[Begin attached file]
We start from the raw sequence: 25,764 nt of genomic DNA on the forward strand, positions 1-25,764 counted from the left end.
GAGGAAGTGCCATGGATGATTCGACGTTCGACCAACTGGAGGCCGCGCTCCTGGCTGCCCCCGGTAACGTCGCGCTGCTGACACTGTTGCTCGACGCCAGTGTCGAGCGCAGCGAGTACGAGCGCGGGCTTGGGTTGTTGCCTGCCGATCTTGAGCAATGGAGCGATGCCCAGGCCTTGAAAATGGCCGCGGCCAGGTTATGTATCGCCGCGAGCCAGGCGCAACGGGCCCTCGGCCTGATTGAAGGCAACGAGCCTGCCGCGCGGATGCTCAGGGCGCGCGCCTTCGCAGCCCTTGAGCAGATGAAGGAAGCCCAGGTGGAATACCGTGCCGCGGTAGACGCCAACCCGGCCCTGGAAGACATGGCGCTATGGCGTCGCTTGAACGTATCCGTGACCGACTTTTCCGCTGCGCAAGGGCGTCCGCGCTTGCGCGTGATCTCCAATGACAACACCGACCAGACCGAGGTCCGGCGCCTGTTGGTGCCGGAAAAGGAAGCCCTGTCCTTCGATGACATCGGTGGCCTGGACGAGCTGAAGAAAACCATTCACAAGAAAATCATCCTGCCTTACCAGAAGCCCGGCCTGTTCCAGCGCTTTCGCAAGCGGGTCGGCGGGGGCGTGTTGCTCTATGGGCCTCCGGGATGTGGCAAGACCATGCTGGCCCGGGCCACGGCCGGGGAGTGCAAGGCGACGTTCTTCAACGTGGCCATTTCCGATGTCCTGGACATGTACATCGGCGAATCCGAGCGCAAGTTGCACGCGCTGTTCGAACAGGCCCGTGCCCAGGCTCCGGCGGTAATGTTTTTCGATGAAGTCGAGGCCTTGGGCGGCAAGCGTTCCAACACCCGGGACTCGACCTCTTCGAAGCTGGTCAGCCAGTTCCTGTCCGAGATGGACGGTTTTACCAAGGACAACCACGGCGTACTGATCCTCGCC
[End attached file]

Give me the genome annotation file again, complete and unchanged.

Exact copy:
We start from the raw sequence: 25,764 nt of genomic DNA on the forward strand, positions 1-25,764 counted from the left end.
GAGGAAGTGCCATGGATGATTCGACGTTCGACCAACTGGAGGCCGCGCTCCTGGCTGCCCCCGGTAACGTCGCGCTGCTGACACTGTTGCTCGACGCCAGTGTCGAGCGCAGCGAGTACGAGCGCGGGCTTGGGTTGTTGCCTGCCGATCTTGAGCAATGGAGCGATGCCCAGGCCTTGAAAATGGCCGCGGCCAGGTTATGTATCGCCGCGAGCCAGGCGCAACGGGCCCTCGGCCTGATTGAAGGCAACGAGCCTGCCGCGCGGATGCTCAGGGCGCGCGCCTTCGCAGCCCTTGAGCAGATGAAGGAAGCCCAGGTGGAATACCGTGCCGCGGTAGACGCCAACCCGGCCCTGGAAGACATGGCGCTATGGCGTCGCTTGAACGTATCCGTGACCGACTTTTCCGCTGCGCAAGGGCGTCCGCGCTTGCGCGTGATCTCCAATGACAACACCGACCAGACCGAGGTCCGGCGCCTGTTGGTGCCGGAAAAGGAAGCCCTGTCCTTCGATGACATCGGTGGCCTGGACGAGCTGAAGAAAACCATTCACAAGAAAATCATCCTGCCTTACCAGAAGCCCGGCCTGTTCCAGCGCTTTCGCAAGCGGGTCGGCGGGGGCGTGTTGCTCTATGGGCCTCCGGGATGTGGCAAGACCATGCTGGCCCGGGCCACGGCCGGGGAGTGCAAGGCGACGTTCTTCAACGTGGCCATTTCCGATGTCCTGGACATGTACATCGGCGAATCCGAGCGCAAGTTGCACGCGCTGTTCGAACAGGCCCGTGCCCAGGCTCCGGCGGTAATGTTTTTCGATGAAGTCGAGGCCTTGGGCGGCAAGCGTTCCAACACCCGGGACTCGACCTCTTCGAAGCTGGTCAGCCAGTTCCTGTCCGAGATGGACGGTTTTACCAAGGACAACCACGGCGTACTGATCCTCGCC